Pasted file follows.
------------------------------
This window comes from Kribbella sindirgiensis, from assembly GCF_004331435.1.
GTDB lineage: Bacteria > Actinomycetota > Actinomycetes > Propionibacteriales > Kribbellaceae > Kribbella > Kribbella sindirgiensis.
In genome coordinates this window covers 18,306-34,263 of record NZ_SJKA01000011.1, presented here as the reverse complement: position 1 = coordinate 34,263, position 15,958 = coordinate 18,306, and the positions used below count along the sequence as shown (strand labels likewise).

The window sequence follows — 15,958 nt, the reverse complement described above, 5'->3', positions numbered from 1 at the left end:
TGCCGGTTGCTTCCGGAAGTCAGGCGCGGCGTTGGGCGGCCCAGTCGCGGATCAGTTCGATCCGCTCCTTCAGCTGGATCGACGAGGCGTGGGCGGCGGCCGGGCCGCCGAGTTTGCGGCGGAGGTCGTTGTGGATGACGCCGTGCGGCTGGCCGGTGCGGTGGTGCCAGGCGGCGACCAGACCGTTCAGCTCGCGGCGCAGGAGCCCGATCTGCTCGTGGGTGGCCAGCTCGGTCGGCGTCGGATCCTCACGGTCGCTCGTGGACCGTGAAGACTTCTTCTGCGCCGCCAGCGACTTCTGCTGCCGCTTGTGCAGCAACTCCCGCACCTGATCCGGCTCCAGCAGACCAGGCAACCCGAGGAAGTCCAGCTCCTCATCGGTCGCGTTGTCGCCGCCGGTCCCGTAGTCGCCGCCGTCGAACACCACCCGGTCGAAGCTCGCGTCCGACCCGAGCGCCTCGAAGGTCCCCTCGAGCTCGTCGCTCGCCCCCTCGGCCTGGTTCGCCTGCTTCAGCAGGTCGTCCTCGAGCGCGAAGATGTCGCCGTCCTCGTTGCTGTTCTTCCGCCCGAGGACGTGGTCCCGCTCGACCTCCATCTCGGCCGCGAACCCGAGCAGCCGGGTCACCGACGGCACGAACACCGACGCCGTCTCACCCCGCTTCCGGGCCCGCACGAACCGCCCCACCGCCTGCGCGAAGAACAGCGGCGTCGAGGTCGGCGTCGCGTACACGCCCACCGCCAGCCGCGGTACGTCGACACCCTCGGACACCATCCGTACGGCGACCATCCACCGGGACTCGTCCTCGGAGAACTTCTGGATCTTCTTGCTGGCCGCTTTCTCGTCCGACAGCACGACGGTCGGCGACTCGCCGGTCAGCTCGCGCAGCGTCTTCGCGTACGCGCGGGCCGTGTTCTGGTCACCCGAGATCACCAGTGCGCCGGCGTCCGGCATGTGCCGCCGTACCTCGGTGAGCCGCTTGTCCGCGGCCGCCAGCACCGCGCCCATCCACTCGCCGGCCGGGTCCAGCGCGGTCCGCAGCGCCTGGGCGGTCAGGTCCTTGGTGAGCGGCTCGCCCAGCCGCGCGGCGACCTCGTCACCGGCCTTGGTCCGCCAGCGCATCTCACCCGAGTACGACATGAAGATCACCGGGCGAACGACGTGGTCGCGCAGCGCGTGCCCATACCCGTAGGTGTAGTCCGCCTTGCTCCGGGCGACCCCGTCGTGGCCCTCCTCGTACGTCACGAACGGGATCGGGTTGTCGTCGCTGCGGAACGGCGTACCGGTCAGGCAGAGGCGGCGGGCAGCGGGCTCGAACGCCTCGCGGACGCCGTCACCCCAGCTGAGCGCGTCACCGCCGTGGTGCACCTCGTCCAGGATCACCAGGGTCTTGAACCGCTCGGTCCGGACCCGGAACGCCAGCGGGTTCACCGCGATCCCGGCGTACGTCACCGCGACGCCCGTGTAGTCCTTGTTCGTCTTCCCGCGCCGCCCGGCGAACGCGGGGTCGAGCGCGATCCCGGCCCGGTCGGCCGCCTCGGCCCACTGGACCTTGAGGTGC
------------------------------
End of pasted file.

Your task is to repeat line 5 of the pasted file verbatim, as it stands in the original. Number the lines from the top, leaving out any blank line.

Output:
TGCCGGTTGCTTCCGGAAGTCAGGCGCGGCGTTGGGCGGCCCAGTCGCGGATCAGTTCGATCCGCTCCTTCAGCTGGATCGACGAGGCGTGGGCGGCGGCCGGGCCGCCGAGTTTGCGGCGGAGGTCGTTGTGGATGACGCCGTGCGGCTGGCCGGTGCGGTGGTGCCAGGCGGCGACCAGACCGTTCAGCTCGCGGCGCAGGAGCCCGATCTGCTCGTGGGTGGCCAGCTCGGTCGGCGTCGGATCCTCACGGTCGCTCGTGGACCGTGAAGACTTCTTCTGCGCCGCCAGCGACTTCTGCTGCCGCTTGTGCAGCAACTCCCGCACCTGATCCGGCTCCAGCAGACCAGGCAACCCGAGGAAGTCCAGCTCCTCATCGGTCGCGTTGTCGCCGCCGGTCCCGTAGTCGCCGCCGTCGAACACCACCCGGTCGAAGCTCGCGTCCGACCCGAGCGCCTCGAAGGTCCCCTCGAGCTCGTCGCTCGCCCCCTCGGCCTGGTTCGCCTGCTTCAGCAGGTCGTCCTCGAGCGCGAAGATGTCGCCGTCCTCGTTGCTGTTCTTCCGCCCGAGGACGTGGTCCCGCTCGACCTCCATCTCGGCCGCGAACCCGAGCAGCCGGGTCACCGACGGCACGAACACCGACGCCGTCTCACCCCGCTTCCGGGCCCGCACGAACCGCCCCACCGCCTGCGCGAAGAACAGCGGCGTCGAGGTCGGCGTCGCGTACACGCCCACCGCCAGCCGCGGTACGTCGACACCCTCGGACACCATCCGTACGGCGACCATCCACCGGGACTCGTCCTCGGAGAACTTCTGGATCTTCTTGCTGGCCGCTTTCTCGTCCGACAGCACGACGGTCGGCGACTCGCCGGTCAGCTCGCGCAGCGTCTTCGCGTACGCGCGGGCCGTGTTCTGGTCACCCGAGATCACCAGTGCGCCGGCGTCCGGCATGTGCCGCCGTACCTCGGTGAGCCGCTTGTCCGCGGCCGCCAGCACCGCGCCCATCCACTCGCCGGCCGGGTCCAGCGCGGTCCGCAGCGCCTGGGCGGTCAGGTCCTTGGTGAGCGGCTCGCCCAGCCGCGCGGCGACCTCGTCACCGGCCTTGGTCCGCCAGCGCATCTCACCCGAGTACGACATGAAGATCACCGGGCGAACGACGTGGTCGCGCAGCGCGTGCCCATACCCGTAGGTGTAGTCCGCCTTGCTCCGGGCGACCCCGTCGTGGCCCTCCTCGTACGTCACGAACGGGATCGGGTTGTCGTCGCTGCGGAACGGCGTACCGGTCAGGCAGAGGCGGCGGGCAGCGGGCTCGAACGCCTCGCGGACGCCGTCACCCCAGCTGAGCGCGTCACCGCCGTGGTGCACCTCGTCCAGGATCACCAGGGTCTTGAACCGCTCGGTCCGGACCCGGAACGCCAGCGGGTTCACCGCGATCCCGGCGTACGTCACCGCGACGCCCGTGTAGTCCTTGTTCGTCTTCCCGCGCCGCCCGGCGAACGCGGGGTCGAGCGCGATCCCGGCCCGGTCGGCCGCCTCGGCCCACTGGACCTTGAGGTGC